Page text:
Many endogenous growth factors, especially VEGF, are believed to be pivotal signaling molecules in angiogenesis during the process of wound healing [43]. VEGF is a potent stimulator of angiogenesis that directly induces endothelial cell proliferation and migration [44], and it is therefore important to study the VEGF signaling pathway as it relates to the acceleration of wound healing. A previous study had shown that C. cassia stimulated VEGF secretion in HUVECs (2-fold) and in bovine aortic endothelial cells (1.6-fold), compared with the controls [23]. Our current research demonstrated that CA induced VEGF secretion from HUVECs by three-fold. This suggests that CA may be one of the principal components of C. cassia responsible for this effect. Based on our in vivo observations, follow-up studies using immunohistochemistry and western blot were performed at the optimal dose of 50 mg/kg. In skin wounds, we detected an increase of VEGF protein expression around the margin of wounded tissue. Furthermore, CD31-positive capillaries in the wound bed and surrounding tissues were also significantly increased, which further supported the effect of CA on angiogenesis during wound healing. These findings demonstrated that the pro-angiogenic effects of CA were associated with increased expression of VEGF. In contrast to our present results, Lu et al. [45] showed that a water-based extract from cinnamon inhibited VEGF-induced endothelial cell proliferation, migration, and tube formation in vitro, sprout formation from aortic ring ex vivo and tumor-induced blood vessel formation in vivo. CA, a component responsible for the aroma of cinnamon, had little inhibitory effect on VEGFR-2 kinase activity. Whereas the high-performance liquid chromatography-purified components of cinnamon, including type A trimeric and tetrameric procyanidins, were found to inhibit kinase activity of purified VEGFR-2 and VEGFR-2 signaling, implicating oligomeric procyanidins as active components in cinnamon that inhibited angiogenesis. It is noteworthy that the CA derivative 2-methoxycinnamaldehyde has been shown to inhibit tumor angiogenesis by suppressing Tie2 activation [46], while the CA derivative CB403 exerted its antitumor effect through the arrest of cell cycle progression in the G2/M phase [47]. As previously reported, a single medicinal plant may contain both pro- and anti-angiogenic compounds [48, 49]. Taken together, these findings emphasize the need for regulations that standardize herbal therapy, which is currently under the US Dietary Supplement and Health Education Act. It is also clear that pure phytochemicals with defined pharmacological profile are much safer and reliable than crude extracts for clinical uses.

Erk1/2 is one of the major molecules of the MAPK signaling pathway, which is activated through the three-component protein kinase cascade Raf → MEK → Erk [50]. The Raf/MEK/Erk signaling pathway is well recognized to be involved in cell proliferation and plays a critical role in promoting angiogenesis during wound healing [51, 52]. The present finding suggested that CA induced both the phosphorylation of Erk and angiogenesis by HUVECs, which was blocked by U0126 (a MEK inhibitor). P38 MAPK signaling can act as a “molecular switch” between angiogenesis and hyper-permeability, improving endothelial cell motility [30]. The phosphorylation of P38 was found to be induced by CA in a time- and concentration-dependent manner in our study. In a previous study, P38 and Erk1/2 were activated and phosphorylated by CA at 1 μM for 24 h in PLC/PRF/5 cells, but cell proliferation was inhibited [53]. In contrast, our study demonstrated that proliferation of HUVECs was stimulated after a 24-h incubation with 10 μM CA. These contrasting results may be due to the differences in cell type, drug concentration, and medium conditions. Another central pathway that controls the process of angiogenesis in endothelial cells is the PI3K/AKT signaling pathway [54]. Phosphorylation of AKT subsequently activates eNOS at serine1177, which leads to the production of NO, which can simulate vasodilation, vascular remodeling and angiogenesis [55, 56]. Our findings demonstrate that CA stimulates AKT activation, and the effect is blocked by LY194002 (a PI3K inhibitor). It is important to comment further on the effect of CA on eNOS and other members of the extremely diverse NOS family. CA had been shown in a variety of settings to down-regulate inducible nitric oxide synthase (iNOS) and NO release, in lipopolysaccharide-stimulated macrophages in vitro at concentrations as low as 5 µM [57, 58]. Unlike eNOS, iNOS produces large amounts of NO as part of an immune response, and it may contribute in a small way to VEGF-induced vascular permeability and angiogenesis [59], iNOS activation or expression is strongly associated with a host of tissue-destructive processes such as chronic inflammatory and autoimmune diseases [58]. Inhibition of iNOS can conceivably protect the vasculature from further inflammatory damage in the chronic wound setting. In our study, we observed CA induced phosphorylation of eNOS in a dose-dependent manner. The prospect of a small molecule, such as CA, that can up-regulate eNOS but also down-regulate iNOS in an inflammatory setting is intriguing and warrants further investigation.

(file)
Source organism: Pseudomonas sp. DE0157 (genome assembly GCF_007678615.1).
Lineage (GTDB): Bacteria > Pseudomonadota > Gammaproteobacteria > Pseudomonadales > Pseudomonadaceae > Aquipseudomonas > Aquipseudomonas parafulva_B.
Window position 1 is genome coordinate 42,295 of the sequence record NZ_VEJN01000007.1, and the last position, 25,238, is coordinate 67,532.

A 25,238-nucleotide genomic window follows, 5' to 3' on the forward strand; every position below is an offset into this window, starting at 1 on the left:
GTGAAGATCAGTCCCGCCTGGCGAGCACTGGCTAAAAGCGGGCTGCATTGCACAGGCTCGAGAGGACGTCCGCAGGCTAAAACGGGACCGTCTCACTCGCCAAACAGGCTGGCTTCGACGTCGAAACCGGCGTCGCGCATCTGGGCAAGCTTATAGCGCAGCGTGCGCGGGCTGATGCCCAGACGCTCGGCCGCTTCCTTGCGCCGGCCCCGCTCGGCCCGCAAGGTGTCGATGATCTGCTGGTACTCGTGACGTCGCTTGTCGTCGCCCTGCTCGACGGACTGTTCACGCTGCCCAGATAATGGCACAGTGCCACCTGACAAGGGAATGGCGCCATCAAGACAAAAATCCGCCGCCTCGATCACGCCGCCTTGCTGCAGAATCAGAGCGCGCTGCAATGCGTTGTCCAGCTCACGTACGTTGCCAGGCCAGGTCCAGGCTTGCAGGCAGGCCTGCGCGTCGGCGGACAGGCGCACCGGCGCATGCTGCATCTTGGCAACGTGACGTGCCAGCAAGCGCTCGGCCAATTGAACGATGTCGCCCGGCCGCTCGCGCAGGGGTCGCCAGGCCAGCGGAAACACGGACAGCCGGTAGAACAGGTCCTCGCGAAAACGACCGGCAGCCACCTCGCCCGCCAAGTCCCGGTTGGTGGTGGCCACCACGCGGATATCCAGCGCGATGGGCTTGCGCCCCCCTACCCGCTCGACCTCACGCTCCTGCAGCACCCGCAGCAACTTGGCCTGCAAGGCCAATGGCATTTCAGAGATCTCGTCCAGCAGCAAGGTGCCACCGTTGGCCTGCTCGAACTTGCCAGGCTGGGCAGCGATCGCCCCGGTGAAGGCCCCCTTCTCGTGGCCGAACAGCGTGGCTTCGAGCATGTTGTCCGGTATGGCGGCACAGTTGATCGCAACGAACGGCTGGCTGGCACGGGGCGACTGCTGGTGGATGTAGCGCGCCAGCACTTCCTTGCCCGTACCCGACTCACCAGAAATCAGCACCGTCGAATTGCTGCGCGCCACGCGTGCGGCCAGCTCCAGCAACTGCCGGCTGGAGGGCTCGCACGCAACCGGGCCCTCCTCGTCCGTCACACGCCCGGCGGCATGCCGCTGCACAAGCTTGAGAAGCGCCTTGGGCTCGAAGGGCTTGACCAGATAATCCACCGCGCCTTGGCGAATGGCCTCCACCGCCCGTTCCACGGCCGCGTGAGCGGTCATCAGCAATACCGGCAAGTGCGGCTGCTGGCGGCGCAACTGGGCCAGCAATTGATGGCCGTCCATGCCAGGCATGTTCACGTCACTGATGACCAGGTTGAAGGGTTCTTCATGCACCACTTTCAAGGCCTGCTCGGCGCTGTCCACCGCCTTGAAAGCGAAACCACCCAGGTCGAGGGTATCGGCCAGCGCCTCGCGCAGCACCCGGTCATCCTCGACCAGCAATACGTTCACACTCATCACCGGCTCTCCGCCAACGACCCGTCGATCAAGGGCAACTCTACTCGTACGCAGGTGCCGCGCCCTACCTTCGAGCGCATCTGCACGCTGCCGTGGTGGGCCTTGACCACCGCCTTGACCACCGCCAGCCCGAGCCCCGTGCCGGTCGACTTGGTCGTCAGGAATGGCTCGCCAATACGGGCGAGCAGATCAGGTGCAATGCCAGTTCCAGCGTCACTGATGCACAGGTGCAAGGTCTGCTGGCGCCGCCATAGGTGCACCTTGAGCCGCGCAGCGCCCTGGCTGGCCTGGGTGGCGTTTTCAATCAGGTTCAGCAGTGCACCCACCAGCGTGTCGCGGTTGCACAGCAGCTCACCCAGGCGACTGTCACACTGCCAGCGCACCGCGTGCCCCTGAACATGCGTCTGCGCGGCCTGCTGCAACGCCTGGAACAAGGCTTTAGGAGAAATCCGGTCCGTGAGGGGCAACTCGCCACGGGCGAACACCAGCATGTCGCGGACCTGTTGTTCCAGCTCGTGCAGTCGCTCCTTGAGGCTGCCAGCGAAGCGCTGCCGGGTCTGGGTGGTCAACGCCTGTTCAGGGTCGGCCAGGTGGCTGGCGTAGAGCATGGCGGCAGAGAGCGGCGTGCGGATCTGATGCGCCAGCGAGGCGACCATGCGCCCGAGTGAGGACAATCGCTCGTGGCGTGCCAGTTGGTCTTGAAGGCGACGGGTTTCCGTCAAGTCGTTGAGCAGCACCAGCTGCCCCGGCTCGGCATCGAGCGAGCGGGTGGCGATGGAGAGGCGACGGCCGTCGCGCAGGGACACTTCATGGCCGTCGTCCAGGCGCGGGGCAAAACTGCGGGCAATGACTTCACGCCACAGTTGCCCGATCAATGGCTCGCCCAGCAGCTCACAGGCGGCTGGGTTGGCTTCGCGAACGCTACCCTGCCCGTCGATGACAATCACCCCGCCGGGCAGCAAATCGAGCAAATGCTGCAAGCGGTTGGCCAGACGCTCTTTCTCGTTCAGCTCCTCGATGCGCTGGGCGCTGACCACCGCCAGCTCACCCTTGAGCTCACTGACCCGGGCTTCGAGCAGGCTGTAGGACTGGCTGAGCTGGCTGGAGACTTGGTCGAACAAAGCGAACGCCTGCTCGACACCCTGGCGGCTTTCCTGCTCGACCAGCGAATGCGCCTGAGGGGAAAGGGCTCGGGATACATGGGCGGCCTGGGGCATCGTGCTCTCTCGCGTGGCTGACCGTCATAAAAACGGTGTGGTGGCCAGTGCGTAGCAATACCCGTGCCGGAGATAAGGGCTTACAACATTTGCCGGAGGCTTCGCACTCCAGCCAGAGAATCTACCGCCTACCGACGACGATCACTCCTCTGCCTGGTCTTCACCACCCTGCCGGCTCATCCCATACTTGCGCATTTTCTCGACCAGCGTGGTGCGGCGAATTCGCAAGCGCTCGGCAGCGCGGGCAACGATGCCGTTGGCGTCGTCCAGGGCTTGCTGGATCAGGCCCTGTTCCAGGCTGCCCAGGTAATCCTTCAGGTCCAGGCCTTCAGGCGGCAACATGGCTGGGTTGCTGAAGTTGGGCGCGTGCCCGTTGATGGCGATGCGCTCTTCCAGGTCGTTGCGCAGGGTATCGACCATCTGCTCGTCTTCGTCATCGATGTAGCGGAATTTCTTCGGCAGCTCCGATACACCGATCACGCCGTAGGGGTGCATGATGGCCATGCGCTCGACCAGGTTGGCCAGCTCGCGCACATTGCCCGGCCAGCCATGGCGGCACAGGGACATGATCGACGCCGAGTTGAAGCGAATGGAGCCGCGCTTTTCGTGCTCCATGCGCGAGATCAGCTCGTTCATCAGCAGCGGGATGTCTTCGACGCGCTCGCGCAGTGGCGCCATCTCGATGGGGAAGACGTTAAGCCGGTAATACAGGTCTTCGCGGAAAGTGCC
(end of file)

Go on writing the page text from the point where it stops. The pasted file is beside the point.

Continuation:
In summary, we demonstrated that CA accelerated wound healing in vitro and in vivo by inducing angiogenic activity. This was evidenced in both zebrafish and murine models. The potential mechanism involved enhancing secretion of VEGF and activating both the PI3K/AKT and MAPK signaling pathways. These results underscored the pro-angiogenic effects of CA, and like ginsenoside Rg1 [48] and salvianolic acid A [60], CA can be a prototype for non-peptide molecules that can induce therapeutic angiogenesis, as in chronic diabetic wounds and myocardial infarction.